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Environmental Studies

Fraxinus americana  (White Ash) Family Name: Oleaceae

White ash (Fraxinus americana), also called Biltmore ash or Biltmore white ash, is the most common and useful native ash but is never a dominant species in the forest. It grows best on rich, moist, well-drained soils to medium size. Because white ash wood is tough, strong, and highly resistant to shock, it is particularly sought for handles, oars, and baseball bats.

The White ash is resistant to heat, although it is native to moist locations, including river bottoms and well-drained upland sites. It grows 50 to 80 feet tall and wide. The trees produce a good seed-set every two to three years and they germinate in the landscape creating a nuisance and perhaps look a bit messy. The seeds are used by many birds and can be produced in countless numbers. The tree grows rapidly and is almost pyramidal when young, but gradually slows down and develops a more spreading round or oval shape. White Ash prefers a sunny exposure where it develops a showy yellow fall color. Fall color can be striking or dull, depending on the tree and environmental conditions.

Physical characteristics

 Leaf: Leaflets are often ovate (egg-shaped). The leaves are whitish (glucose) beneath. This tree contains opposite pinnately compounded leaves.

Flower | Seeds: Flowers appear in early spring. These are male flowers. White Ash is dioecious which means the male and female flowers are on different trees. The samaras (fruits) have long, narrow wings. Buds are rich brown with an interesting scaly texture.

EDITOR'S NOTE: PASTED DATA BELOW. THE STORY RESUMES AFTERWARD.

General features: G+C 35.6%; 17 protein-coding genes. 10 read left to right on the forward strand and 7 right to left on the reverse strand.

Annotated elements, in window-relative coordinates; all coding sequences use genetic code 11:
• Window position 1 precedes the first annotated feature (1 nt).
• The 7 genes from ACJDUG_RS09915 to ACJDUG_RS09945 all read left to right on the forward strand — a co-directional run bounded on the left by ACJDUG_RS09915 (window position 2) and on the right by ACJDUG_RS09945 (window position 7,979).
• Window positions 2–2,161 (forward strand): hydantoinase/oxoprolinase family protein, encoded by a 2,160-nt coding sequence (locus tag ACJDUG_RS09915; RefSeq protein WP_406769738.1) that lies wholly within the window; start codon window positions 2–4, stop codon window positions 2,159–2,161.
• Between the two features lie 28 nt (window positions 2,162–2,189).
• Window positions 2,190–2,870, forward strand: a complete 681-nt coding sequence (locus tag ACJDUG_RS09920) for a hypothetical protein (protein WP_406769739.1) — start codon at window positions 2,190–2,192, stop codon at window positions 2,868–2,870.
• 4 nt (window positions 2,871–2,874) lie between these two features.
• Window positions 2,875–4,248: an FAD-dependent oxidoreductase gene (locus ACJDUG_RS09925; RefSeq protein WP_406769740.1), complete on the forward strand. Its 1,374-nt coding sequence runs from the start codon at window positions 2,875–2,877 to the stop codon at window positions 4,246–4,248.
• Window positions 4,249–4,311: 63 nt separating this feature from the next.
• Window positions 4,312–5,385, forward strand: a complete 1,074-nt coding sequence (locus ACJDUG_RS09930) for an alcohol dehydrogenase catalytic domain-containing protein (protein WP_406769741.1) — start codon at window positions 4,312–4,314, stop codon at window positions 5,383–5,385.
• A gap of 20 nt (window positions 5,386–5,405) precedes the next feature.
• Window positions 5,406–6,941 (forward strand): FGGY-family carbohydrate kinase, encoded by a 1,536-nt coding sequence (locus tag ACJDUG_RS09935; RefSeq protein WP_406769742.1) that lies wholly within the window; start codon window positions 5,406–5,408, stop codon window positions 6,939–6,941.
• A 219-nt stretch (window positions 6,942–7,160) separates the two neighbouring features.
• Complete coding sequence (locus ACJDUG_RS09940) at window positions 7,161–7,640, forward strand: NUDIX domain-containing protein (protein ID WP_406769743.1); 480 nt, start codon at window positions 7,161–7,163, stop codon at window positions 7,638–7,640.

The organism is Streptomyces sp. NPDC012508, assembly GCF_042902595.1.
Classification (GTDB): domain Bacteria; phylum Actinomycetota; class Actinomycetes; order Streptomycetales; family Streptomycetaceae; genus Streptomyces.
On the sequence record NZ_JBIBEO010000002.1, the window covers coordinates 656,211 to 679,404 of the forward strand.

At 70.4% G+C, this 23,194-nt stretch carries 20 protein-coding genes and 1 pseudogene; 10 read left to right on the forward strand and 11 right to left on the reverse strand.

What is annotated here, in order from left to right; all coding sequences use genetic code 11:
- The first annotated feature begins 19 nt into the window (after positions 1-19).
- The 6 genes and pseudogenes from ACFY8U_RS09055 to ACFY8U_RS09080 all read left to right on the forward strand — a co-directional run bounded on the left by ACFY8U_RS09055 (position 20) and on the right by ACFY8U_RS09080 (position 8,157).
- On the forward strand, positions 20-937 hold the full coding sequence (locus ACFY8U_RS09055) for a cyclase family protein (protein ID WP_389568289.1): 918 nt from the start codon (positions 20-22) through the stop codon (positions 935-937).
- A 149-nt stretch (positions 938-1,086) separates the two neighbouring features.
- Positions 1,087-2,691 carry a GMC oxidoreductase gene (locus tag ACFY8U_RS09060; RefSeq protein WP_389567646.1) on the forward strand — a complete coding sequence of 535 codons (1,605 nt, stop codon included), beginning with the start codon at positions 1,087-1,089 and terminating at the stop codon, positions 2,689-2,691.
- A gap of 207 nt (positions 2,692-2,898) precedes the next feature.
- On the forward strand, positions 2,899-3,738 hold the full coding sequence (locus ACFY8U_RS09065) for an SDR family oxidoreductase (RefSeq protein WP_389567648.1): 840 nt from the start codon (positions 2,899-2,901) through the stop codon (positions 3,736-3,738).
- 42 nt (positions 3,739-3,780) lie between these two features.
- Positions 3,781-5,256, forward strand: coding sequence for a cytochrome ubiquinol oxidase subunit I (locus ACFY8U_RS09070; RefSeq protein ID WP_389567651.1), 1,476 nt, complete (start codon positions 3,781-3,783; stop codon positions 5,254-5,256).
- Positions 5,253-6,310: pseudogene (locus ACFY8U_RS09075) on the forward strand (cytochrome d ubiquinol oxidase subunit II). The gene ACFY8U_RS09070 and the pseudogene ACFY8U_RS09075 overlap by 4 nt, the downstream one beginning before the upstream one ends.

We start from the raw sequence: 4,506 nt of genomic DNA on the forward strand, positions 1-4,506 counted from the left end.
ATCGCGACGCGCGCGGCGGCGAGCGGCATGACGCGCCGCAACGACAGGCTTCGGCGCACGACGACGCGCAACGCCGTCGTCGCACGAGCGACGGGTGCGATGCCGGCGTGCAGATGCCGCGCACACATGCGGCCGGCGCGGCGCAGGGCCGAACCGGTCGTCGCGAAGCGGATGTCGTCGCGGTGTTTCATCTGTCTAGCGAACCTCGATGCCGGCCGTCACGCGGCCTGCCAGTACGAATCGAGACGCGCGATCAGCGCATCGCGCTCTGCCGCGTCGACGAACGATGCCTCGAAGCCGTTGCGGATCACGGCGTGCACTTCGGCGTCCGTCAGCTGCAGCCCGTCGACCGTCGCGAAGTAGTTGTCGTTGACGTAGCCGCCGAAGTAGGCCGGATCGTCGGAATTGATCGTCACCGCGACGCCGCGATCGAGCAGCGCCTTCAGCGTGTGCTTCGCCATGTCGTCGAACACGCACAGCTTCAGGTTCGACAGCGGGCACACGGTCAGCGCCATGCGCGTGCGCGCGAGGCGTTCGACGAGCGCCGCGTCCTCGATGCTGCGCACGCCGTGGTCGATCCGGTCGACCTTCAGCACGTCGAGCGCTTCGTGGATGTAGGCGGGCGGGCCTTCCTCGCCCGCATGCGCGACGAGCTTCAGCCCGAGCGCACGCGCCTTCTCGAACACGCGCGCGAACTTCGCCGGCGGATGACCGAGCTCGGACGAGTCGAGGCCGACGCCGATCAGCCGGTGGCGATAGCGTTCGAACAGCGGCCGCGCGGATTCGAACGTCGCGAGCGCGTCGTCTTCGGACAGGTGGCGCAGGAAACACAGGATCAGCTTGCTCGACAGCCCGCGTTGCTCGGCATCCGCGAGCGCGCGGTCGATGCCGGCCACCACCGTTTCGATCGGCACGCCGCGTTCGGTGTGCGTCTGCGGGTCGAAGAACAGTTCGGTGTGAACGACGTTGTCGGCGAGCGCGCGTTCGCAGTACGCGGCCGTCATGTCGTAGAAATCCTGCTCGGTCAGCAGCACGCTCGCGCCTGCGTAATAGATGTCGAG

Twig: Stout, gray-olive-green, hairless, leaf scars round at the bottom, notched at the top, with lateral buds in the notch; terminal bud is large, brown, with leathery scales and flanked by two lateral buds.

Trunk | Bark: The bark of larger trees usually has diamond-shaped intersecting ridges.

Form: A large tree up to 80 feet tall that typically develops a straight, clear bole (particularly on good sites), usually with a narrow oblong crown.

Life span: Perennial - a plant that lasts for more than two growing seasons.

Ecological characteristics

The White Ash is best grown in moist, organically rich, well-drained loams in full sun. Moderate drought tolerance. Best sited in locations protected from strong winds. Generally tolerant of urban conditions, particularly if well-sited in the landscape. Tolerant of neutral to slightly alkaline soil conditions.

Native Range: White ash grows naturally from Cape Breton Island, Nova Scotia, to northern Florida in the east, and to eastern Minnesota south to eastern Texas at the western edge of its range.